From American Girl it was a short hop to the Grandmama of junior writing contests...the Seventeen Magazine short story contest.  Seventeen Magazine was our fashion-beauty-dating bible. In between the  pictures of Christie Brinkley in hot pants and floppy hats and the Bonnie Bell Lipsmackers ads, there were at least two short stories per issue by nationally recognized authors. (One that made a huge impression on me was by Pulitzer winner, Annie Proulx.)  I entered the contest, hardly believing my own daring.  These girls were good.  They went to fancy Eastern private schools.  Could I compete? I could and I did.  I came in second behind a teenage Joyce Maynard who had just published her first book at 19.

     So what's my point?  My point is that I was allowed to experience early success and gain confidence through these contests.  Even thouh there was a decades long gap between winning my last contest and selling my first book, I never lost that winning feeling, that confidence that deep down, I had what it took.

     I no longer enter contests.  Most of them aren't open to me as a published writer.  The last one I entered was 25 years ago when Delacorte Press still had their First Middle Grade contest.  However, I recommend entering contests for several reasons.

     1.  A deadline.  When you are still a pre-published author, writing can get shoved to the bottom of your priority list. After all, the only person who expects you to write is you. There isn't a publishing deadline, no editor emailing you for revisions.  A contest deadline makes you accountable for getting the work done.

     2.  Honing your craft.  Contests not only have deadlines, they have rules. Word counts. Specific genres, formats, subject matter.  Working within contest parameters disciplines your writing.

     3.  Winning.  Winning isn't always about publication or money.  Sometimes the prizes are a conference scholarship or a free critique.  Whatever the prize, it is usually something that will help you in your quest to become a better writer.  (A caveat: I am wary of contests from entities I don't know that charge an entry fee.  Some of these are just plain scams.  When in, doubt check Predators and Editors.)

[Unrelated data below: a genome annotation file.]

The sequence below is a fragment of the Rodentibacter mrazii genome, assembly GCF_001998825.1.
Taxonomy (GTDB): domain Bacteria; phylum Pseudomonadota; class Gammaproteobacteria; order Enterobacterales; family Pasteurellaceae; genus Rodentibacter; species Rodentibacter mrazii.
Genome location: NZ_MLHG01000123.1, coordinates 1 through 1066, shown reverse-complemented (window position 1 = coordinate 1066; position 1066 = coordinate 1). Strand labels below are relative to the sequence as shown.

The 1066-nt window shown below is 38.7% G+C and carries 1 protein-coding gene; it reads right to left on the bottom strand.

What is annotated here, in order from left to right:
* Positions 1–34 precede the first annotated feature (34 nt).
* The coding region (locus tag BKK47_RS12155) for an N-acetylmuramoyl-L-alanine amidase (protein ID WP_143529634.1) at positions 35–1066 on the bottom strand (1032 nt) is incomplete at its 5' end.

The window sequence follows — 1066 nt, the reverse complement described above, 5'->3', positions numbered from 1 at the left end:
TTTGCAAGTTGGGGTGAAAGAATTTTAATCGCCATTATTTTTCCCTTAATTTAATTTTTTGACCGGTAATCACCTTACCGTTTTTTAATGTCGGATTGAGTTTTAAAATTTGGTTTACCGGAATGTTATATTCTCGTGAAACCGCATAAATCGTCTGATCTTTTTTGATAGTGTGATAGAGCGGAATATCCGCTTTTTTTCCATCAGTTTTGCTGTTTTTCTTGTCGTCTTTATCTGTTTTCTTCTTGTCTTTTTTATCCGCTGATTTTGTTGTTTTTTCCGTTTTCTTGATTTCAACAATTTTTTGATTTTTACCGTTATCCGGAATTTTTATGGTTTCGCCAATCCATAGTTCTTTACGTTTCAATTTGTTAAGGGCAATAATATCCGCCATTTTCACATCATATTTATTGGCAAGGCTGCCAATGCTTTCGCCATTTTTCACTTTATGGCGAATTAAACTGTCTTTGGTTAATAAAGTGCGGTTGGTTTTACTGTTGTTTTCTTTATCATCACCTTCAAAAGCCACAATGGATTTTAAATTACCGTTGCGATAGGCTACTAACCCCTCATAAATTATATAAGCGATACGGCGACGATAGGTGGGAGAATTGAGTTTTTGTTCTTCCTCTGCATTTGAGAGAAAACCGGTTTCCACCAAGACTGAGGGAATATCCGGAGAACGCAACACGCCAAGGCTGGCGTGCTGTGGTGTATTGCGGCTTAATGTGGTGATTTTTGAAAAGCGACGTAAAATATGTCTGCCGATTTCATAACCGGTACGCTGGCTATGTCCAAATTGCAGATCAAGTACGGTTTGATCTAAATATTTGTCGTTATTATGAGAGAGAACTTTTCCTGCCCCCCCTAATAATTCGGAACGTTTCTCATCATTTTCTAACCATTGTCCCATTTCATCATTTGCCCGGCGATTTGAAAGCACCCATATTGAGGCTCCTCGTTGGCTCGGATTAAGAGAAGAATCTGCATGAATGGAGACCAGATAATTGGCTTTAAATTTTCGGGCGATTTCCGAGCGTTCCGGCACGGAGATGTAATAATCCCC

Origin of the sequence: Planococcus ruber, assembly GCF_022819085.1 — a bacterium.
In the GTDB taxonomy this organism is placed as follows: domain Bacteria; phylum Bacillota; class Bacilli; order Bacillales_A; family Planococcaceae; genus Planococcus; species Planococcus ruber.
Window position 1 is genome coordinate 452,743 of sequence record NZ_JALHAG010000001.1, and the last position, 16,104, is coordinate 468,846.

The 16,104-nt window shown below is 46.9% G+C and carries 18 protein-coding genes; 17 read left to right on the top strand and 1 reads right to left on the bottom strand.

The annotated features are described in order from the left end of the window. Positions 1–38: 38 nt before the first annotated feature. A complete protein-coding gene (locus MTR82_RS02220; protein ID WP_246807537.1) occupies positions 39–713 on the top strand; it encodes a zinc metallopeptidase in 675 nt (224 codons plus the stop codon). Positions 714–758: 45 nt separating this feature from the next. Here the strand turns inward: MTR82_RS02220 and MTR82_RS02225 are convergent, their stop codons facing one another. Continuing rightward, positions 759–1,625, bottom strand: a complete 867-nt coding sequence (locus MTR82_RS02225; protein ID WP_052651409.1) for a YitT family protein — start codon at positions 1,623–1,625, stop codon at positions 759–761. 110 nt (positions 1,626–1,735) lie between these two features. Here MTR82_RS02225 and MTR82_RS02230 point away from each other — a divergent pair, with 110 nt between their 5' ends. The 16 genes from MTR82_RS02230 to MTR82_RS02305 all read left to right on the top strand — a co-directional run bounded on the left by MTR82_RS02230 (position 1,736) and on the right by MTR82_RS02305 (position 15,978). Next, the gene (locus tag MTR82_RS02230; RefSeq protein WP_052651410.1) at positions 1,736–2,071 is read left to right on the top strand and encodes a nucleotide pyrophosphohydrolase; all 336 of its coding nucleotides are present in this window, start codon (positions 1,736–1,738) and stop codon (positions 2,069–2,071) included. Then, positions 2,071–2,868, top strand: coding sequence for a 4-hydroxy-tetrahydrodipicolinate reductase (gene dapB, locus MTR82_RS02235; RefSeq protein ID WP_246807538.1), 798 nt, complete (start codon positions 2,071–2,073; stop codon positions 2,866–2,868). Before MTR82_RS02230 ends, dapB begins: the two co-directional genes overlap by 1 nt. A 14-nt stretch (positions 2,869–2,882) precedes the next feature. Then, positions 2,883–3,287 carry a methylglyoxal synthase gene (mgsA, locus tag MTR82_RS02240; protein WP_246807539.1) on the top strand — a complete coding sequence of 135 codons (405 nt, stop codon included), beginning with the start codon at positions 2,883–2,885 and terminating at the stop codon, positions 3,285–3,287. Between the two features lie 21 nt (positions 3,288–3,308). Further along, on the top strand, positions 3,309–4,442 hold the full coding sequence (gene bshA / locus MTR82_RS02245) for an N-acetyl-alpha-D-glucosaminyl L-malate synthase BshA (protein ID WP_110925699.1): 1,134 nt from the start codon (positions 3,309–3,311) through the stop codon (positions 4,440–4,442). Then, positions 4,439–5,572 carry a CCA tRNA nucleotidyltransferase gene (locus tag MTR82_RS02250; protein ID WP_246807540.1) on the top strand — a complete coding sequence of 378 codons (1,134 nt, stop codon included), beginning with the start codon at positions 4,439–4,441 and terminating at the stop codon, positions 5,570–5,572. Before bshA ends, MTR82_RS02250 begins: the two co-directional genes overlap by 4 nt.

Posted by Mary Ann Rodman

Friday, July 19, 2013

Where Can A Young Writer Get Published? Happy Poetry Friday!

. ~
Howdy, Campers and happy 
...which is over at Check it Out today ~
thanks for hosting today, Jone!
We've returned from our blog-cation tanned and rested.  Esther kicks off this round's topic about contests with her post on Lee and Low's New Voices Contest, including several juicy tidbits (did you know that an early version of Christopher Paul Curtis's The Watsons Go to Birmingham lost a contest before it went on to win the Newbery?) 

Jeanne Marie continues the discussion, touching on Las Vegas, mowing lawns, selling one's first born, her years as a Hollywood scriptwriter, and winning Houghton Mifflin Harcourt's scholarship.

On today's TeachingAuthors menu:
  • links to contests for young writers;
  • a poem about the delicious feeling when you learn you're going to be published;
  • the secret about entering contests.
Links to contests for young writers:
Here's the page on my personal website which lists a few select contests (including a peace poetry contest), and here, on the TeachingAuthors website, Carmela has compiled a ton more.

My poem for Poetry Friday:
I vividly remember learning I'd won a writing contest when I was in second grade.  Winning came with a fancy bookmark(!) and a certificate to Martindale's Bookstore in Santa Monica for any book in the entire store!  I was intoxicated.  Any book! 

I chose Dr. Seuss' Green Eggs and Ham, much to my father's disappointment. 
(He had his heart set on The Big Book of Japanese Fairy Tales.)